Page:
It occurs in all communities
and in all cultures
It occurs to
people of all ages
It occurs to people of all
It occurs to people of all education levels and professions
Violence against women has many manifestations, including sexual violence, online or digital violence, forced and child marriage, femicide, and human trafficking. Violence against women is associated with increased risk of injuries, depression, anxiety disorders, unplanned pregnancies, sexually transmitted infections, and many other health problems.
Domestic violence perpetrated by an intimate partner is one of the most common forms of violence against women. Women are much more likely than men to experience violence from an intimate partner, and with more severe impacts that include being hospitalisation and death.
We acknowledge that both men and women experience violence. But there are gendered patterns associated with violence perpetration and victimisation. Gender inequality, including harmful gender norms, are key drivers of violence against women.
It is mostly men who are the perpetrators of violence and this violence is against women.
There are domestic and family violence services across Western Australia that offer free crisis phone lines, support, advocacy, counselling, information and resources to those who are experiencing any form of domestic and family violence.
Domestic and family violence isn’t just physical abuse. It involves a range of different behaviours and is usually an ongoing pattern of coercive and controlling behaviour (also known as coercive control).
A wide variety of abusive behaviours that may include emotional, social, financial or technology facilitated abuse – often accompanied by threats of physical violence, may be used to cause fear.
Knowing the signs can help people recognise when violence may be occurring and allow them to get help
Physical abuse rarely occurs in isolation and perpetrators can also inflict other types of abuse on their partners.
There are many barriers that stand in the way of a woman leaving an abusive partner. Leaving is the most dangerous time for a victim-survivor – so support and safety planning is critical. It’s important that women are supported and empowered to make the best decision for them while holding the abusers accountable for their behaviour.
It’s important that we don’t blame victims and/or survivors for staying and start supporting them to enable them to leave.
Perpetrators of domestic and family violence do share some common characteristics. It’s important to remember that domestic and family violence is first and foremost a pattern of power and control. You may see behaviours that are not indicative of abuse on their own, but when you look at what is occurring, it forms a pattern of ongoing behaviour and tactics of abuse.
We need to remember that violent and abusive behaviour is always a choice that a perpetrator makes to harm. Please contact a Specialist Domestic and Family Violence service for further help and support.
Domestic and family violence is deeply rooted in issues of power, control and inequality. It is caused by a misuse of power by one person (usually male thus the gendered nature of domestic and family violence) over another.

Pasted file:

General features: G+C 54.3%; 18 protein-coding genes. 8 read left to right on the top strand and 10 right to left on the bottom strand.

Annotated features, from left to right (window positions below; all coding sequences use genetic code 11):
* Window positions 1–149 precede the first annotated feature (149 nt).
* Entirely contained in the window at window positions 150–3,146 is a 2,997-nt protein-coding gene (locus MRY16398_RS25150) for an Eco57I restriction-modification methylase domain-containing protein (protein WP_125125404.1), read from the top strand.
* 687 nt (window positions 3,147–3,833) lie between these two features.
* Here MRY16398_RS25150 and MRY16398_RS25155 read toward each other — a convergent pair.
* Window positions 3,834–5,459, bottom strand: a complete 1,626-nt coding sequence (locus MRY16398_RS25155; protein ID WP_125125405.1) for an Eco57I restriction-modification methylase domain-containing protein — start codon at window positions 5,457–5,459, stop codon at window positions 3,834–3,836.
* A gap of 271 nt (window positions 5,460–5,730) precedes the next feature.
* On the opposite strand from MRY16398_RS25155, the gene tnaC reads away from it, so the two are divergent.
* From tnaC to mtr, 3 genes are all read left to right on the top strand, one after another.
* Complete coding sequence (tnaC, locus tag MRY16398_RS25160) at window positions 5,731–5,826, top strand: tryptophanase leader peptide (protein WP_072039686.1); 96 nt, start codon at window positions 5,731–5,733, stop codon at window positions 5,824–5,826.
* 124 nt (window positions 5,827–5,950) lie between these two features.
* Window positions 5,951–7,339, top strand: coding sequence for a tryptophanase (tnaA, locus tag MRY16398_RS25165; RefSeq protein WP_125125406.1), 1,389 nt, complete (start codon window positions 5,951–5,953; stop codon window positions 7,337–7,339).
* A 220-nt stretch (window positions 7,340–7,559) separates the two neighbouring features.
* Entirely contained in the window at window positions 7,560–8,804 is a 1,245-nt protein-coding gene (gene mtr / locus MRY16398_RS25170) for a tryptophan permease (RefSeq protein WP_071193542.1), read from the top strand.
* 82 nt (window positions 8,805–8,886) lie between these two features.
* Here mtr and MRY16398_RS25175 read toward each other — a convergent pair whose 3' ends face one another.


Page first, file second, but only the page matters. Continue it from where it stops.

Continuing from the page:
Behaviour is always a choice and those who perpetrate domestic and family violence do so to get what they want and to gain control.
Research by Our Watch (Change the Story) has made it clear that gender inequality is the core of domestic and family violence and name the drivers of violence against women.
It is recognised and documented in research and statistics that the majority of domestic and family violence is perpetrated by men against women. The populations most impacted by domestic and family violence are younger women, children, older people, people with disability, people from culturally and linguistically diverse backgrounds (including people with temporary residency status), LGBTIQ+ people, people in rural and remote communities, people with mental health issues and/or substance misuse problems, people from socio-economically disadvantaged areas and Aboriginal and Torres Strait Islander peoples.
The term domestic and family violence most commonly refers to violence and abuse against an intimate partner/ex-partner. However, it can occur in a range of relationships including parent/carer-child relationships, and relationships between siblings and other relatives, such as grandparents or extended family members. It also includes ‘family-like’ relationships such as paid or unpaid carers for people with disability, families of choice for LGBTIQ+ people, and cultural kinship networks in multicultural and Aboriginal communities.
Victim-survivors of domestic and family violence can include people of all genders and sexualities. It is acknowledged that men can experience violence from their intimate partners of any gender.
It can be difficult for men and gender and sexually diverse people to recognise they are experiencing domestic and family violence and there can be additional barriers to accessing support.
The services and supports offered in Western Australia provide support for men who are victim-survivors.
For many men, calling one of the 24/7 helplines is the first step they can make to talk to someone about the problems they face, whether it is for information or emotional support.
The services and supports offered in Western Australia provide support for LGBTIQ+ victim-survivors. Additionally, the 24/7 help lines are available for support and counselling.
Further information on domestic and family violence for LGBTIQ+ victim-survivors can be found on the Say It Out Loud website or by contacting Living Proud LGBTI Community Services of WA on 08 9486 9855.